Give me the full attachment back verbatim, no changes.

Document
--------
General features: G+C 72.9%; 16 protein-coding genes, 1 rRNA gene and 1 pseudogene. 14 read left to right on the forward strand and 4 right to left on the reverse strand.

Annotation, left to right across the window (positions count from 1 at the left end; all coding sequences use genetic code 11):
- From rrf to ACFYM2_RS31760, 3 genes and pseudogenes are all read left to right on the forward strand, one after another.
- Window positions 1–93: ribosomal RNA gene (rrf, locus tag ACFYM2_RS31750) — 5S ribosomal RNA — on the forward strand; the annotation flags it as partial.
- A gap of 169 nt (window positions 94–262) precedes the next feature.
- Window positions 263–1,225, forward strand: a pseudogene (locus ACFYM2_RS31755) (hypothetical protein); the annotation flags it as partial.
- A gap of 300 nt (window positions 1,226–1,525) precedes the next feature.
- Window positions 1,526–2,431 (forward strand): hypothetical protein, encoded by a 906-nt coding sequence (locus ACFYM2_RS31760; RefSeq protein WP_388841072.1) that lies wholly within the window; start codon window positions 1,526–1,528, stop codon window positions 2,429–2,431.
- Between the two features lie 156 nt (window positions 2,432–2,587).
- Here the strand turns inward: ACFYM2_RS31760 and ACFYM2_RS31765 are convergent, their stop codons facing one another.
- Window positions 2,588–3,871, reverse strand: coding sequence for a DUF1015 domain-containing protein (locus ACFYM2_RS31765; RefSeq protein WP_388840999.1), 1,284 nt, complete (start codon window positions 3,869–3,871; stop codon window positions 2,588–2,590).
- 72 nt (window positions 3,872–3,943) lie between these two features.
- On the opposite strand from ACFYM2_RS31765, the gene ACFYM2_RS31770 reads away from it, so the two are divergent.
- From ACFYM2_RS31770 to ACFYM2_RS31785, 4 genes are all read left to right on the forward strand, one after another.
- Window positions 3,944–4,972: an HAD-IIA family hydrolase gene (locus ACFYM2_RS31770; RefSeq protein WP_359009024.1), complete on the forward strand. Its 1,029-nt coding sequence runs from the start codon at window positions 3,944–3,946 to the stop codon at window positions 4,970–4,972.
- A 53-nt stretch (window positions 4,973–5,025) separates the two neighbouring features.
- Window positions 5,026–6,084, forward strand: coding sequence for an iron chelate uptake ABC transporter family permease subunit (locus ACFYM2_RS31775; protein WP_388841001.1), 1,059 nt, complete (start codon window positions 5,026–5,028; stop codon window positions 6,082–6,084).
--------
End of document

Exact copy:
General features: G+C 72.9%; 16 protein-coding genes, 1 rRNA gene and 1 pseudogene. 14 read left to right on the forward strand and 4 right to left on the reverse strand.

Annotation, left to right across the window (positions count from 1 at the left end; all coding sequences use genetic code 11):
- From rrf to ACFYM2_RS31760, 3 genes and pseudogenes are all read left to right on the forward strand, one after another.
- Window positions 1–93: ribosomal RNA gene (rrf, locus tag ACFYM2_RS31750) — 5S ribosomal RNA — on the forward strand; the annotation flags it as partial.
- A gap of 169 nt (window positions 94–262) precedes the next feature.
- Window positions 263–1,225, forward strand: a pseudogene (locus ACFYM2_RS31755) (hypothetical protein); the annotation flags it as partial.
- A gap of 300 nt (window positions 1,226–1,525) precedes the next feature.
- Window positions 1,526–2,431 (forward strand): hypothetical protein, encoded by a 906-nt coding sequence (locus ACFYM2_RS31760; RefSeq protein WP_388841072.1) that lies wholly within the window; start codon window positions 1,526–1,528, stop codon window positions 2,429–2,431.
- Between the two features lie 156 nt (window positions 2,432–2,587).
- Here the strand turns inward: ACFYM2_RS31760 and ACFYM2_RS31765 are convergent, their stop codons facing one another.
- Window positions 2,588–3,871, reverse strand: coding sequence for a DUF1015 domain-containing protein (locus ACFYM2_RS31765; RefSeq protein WP_388840999.1), 1,284 nt, complete (start codon window positions 3,869–3,871; stop codon window positions 2,588–2,590).
- 72 nt (window positions 3,872–3,943) lie between these two features.
- On the opposite strand from ACFYM2_RS31765, the gene ACFYM2_RS31770 reads away from it, so the two are divergent.
- From ACFYM2_RS31770 to ACFYM2_RS31785, 4 genes are all read left to right on the forward strand, one after another.
- Window positions 3,944–4,972: an HAD-IIA family hydrolase gene (locus ACFYM2_RS31770; RefSeq protein WP_359009024.1), complete on the forward strand. Its 1,029-nt coding sequence runs from the start codon at window positions 3,944–3,946 to the stop codon at window positions 4,970–4,972.
- A 53-nt stretch (window positions 4,973–5,025) separates the two neighbouring features.
- Window positions 5,026–6,084, forward strand: coding sequence for an iron chelate uptake ABC transporter family permease subunit (locus ACFYM2_RS31775; protein WP_388841001.1), 1,059 nt, complete (start codon window positions 5,026–5,028; stop codon window positions 6,082–6,084).